The United States Court of International Trade (‘CIT’) approved US Department of Commerce’s (‘Commerce’) re-determination upon remand by CIT, of arriving at lower rate of Anti-Dumping Duty for a first time Shrimp exporter from India.
CIT based its decision on the fact that –
The exporter adequately notified Commerce of its need for assistance, and that Commerce’s failure to provide sufficient assistance rendered its application of Adverse Facts Available (‘AFA’) unlawful.
The exporter was a small company and first-time respondent
Application of AFA requires a determination, “[a]t a minimum, that a respondent could comply, or would have had the capability of complying if it knowingly did not place itself in a condition where it could not comply,” and the facts in present case did not support application of AFA.
Commerce revisited its determination and arrived at weighted average dumping margin for the exporter as 27.66% as compared to earlier AFA rate of 110.90%. While reducing the rate, the Commerce stated “while we continue to find that we cannot rely on the Elque Group’s submitted costs,” the record nevertheless “provide[s] some basis to calculate a dumping margin for the Elque Group as facts otherwise available.”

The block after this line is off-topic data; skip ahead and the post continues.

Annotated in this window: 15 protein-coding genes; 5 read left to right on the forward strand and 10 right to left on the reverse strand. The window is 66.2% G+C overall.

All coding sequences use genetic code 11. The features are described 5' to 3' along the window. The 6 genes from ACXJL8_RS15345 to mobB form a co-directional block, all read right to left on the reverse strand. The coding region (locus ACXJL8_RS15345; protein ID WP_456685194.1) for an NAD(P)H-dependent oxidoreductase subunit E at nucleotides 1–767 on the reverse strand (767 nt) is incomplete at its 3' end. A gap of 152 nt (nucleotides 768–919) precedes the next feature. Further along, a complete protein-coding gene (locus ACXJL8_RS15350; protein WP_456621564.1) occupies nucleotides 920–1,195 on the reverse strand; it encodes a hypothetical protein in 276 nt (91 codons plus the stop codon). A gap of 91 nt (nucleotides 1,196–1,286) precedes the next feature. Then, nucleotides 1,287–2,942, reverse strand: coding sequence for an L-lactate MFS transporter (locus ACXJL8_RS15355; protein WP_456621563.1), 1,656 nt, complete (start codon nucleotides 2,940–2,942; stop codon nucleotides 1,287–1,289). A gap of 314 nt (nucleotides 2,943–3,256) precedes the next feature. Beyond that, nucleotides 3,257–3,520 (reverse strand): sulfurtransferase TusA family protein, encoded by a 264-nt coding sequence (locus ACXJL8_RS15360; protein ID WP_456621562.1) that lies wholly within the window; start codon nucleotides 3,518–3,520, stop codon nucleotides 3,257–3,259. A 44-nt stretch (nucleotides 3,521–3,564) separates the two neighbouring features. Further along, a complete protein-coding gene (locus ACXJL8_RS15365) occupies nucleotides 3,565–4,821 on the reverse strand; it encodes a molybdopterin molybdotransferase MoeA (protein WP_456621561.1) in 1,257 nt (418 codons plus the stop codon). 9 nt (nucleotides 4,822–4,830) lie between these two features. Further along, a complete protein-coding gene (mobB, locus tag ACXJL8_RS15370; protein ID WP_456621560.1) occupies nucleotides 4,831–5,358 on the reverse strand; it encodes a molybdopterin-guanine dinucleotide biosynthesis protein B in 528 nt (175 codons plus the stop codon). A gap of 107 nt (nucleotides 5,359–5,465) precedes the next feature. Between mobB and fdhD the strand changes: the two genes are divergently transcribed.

The decision will help small exporters facing mammoth AD/CVD investigations conducted by the US for the first time.
In contrast, Indian provisions simply provide that “in a case where an interested party refuses access to, or otherwise does not provide necessary information within a reasonable period, or significantly impedes the investigation, the designated authority may record its findings on the basis of the facts available to it”. This makes it difficult for small- or first-time exporters to seek separate rate of duty despite their best efforts in Indian investigations and in most cases, the adverse facts are applied if responses are incomplete.